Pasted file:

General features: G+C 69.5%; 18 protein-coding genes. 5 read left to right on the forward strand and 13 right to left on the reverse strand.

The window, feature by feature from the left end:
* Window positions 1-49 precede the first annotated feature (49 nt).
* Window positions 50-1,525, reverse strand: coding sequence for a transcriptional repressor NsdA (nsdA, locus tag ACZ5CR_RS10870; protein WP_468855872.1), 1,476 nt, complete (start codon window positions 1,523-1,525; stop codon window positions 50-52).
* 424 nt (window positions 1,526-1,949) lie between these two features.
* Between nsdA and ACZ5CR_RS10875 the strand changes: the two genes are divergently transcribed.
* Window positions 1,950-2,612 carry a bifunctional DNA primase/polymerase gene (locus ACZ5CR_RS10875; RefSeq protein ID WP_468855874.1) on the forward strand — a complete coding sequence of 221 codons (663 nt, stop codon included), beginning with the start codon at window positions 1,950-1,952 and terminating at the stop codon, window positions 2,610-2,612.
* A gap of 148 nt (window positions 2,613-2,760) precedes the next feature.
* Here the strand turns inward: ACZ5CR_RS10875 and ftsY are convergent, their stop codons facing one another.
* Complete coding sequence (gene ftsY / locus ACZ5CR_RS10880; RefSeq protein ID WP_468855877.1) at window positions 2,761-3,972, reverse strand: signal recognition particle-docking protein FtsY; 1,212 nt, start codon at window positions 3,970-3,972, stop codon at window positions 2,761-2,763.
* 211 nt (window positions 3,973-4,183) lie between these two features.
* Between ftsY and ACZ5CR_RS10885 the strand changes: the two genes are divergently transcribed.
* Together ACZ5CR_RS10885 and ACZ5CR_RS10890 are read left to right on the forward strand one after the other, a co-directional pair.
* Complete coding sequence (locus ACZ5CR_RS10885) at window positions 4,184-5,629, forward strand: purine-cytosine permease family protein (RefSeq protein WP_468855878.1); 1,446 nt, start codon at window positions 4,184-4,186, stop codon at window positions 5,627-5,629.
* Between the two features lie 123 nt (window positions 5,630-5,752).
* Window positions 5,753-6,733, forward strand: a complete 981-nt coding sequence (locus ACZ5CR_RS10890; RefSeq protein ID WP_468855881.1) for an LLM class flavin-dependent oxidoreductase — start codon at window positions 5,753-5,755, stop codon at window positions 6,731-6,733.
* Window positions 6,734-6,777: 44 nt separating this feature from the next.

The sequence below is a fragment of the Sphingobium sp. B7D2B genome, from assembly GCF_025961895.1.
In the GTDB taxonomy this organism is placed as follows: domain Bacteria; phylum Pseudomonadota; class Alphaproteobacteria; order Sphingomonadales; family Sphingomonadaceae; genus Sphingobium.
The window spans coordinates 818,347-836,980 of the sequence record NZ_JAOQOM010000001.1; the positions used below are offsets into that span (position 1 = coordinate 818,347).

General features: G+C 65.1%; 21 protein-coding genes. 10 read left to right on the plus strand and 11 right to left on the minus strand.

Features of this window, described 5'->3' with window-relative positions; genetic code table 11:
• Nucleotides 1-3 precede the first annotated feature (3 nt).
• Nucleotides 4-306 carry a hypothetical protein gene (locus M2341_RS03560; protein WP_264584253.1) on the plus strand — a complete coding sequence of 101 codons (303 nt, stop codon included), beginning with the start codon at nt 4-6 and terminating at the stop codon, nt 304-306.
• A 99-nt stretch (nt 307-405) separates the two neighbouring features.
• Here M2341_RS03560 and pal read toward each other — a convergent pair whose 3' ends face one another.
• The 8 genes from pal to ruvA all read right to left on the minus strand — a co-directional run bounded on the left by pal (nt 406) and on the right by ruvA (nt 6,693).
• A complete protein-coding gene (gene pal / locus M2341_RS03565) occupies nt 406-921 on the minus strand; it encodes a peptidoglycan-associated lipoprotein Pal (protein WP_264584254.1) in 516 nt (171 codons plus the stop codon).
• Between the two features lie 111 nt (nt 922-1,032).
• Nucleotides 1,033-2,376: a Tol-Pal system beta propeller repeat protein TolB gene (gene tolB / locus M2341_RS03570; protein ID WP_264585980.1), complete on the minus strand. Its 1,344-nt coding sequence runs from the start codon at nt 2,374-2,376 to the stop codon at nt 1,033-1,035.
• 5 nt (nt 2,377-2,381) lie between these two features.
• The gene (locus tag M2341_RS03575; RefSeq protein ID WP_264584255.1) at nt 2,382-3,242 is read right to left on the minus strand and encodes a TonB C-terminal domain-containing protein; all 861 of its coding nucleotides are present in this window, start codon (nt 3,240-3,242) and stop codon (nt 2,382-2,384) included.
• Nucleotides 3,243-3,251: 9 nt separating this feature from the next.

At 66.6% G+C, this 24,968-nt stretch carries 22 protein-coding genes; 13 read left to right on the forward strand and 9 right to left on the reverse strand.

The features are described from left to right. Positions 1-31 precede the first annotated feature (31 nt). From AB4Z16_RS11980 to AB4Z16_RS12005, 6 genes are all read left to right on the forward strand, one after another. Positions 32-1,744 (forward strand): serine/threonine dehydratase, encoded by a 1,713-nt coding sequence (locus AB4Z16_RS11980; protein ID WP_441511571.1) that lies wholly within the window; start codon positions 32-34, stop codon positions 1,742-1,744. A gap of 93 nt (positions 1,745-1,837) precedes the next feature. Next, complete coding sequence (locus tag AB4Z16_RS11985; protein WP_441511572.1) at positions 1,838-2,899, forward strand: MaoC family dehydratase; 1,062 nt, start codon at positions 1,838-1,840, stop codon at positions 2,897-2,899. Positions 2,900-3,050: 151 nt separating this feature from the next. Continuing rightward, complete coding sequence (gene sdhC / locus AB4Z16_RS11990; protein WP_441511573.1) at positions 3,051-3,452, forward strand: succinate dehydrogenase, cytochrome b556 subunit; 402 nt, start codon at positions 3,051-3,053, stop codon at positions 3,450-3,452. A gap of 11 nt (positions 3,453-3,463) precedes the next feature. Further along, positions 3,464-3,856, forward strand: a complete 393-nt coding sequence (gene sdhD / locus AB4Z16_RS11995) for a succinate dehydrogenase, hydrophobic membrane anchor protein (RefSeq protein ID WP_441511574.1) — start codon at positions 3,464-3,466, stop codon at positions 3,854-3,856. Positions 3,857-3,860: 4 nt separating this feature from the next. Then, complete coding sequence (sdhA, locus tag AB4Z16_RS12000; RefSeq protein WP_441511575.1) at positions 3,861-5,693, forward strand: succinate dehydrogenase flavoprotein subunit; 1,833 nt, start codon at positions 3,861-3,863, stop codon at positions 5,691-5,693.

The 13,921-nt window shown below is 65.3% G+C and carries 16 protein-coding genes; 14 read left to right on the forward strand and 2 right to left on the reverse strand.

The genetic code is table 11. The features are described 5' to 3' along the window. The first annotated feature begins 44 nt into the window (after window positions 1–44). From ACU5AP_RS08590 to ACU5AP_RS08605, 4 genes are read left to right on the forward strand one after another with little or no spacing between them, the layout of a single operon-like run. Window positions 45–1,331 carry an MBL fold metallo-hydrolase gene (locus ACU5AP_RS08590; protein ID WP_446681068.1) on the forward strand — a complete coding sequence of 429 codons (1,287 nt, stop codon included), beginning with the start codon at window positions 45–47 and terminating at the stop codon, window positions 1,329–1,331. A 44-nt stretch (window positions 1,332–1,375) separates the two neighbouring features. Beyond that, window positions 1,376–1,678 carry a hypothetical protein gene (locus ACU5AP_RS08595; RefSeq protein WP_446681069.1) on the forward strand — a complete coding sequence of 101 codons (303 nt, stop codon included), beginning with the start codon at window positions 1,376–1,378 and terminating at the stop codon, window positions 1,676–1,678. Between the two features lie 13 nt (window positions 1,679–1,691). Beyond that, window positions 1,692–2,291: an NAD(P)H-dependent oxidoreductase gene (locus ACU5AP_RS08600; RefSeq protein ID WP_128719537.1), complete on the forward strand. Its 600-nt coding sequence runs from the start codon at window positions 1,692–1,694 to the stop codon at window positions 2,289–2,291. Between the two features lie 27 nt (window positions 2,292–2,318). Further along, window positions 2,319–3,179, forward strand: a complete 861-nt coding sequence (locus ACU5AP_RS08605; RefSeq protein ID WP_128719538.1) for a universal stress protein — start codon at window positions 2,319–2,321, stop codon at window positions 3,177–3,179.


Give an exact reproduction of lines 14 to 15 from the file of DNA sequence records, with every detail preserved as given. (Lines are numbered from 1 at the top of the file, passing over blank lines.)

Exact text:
* Complete coding sequence (locus ACZ5CR_RS10885) at window positions 4,184-5,629, forward strand: purine-cytosine permease family protein (RefSeq protein WP_468855878.1); 1,446 nt, start codon at window positions 4,184-4,186, stop codon at window positions 5,627-5,629.
* Between the two features lie 123 nt (window positions 5,630-5,752).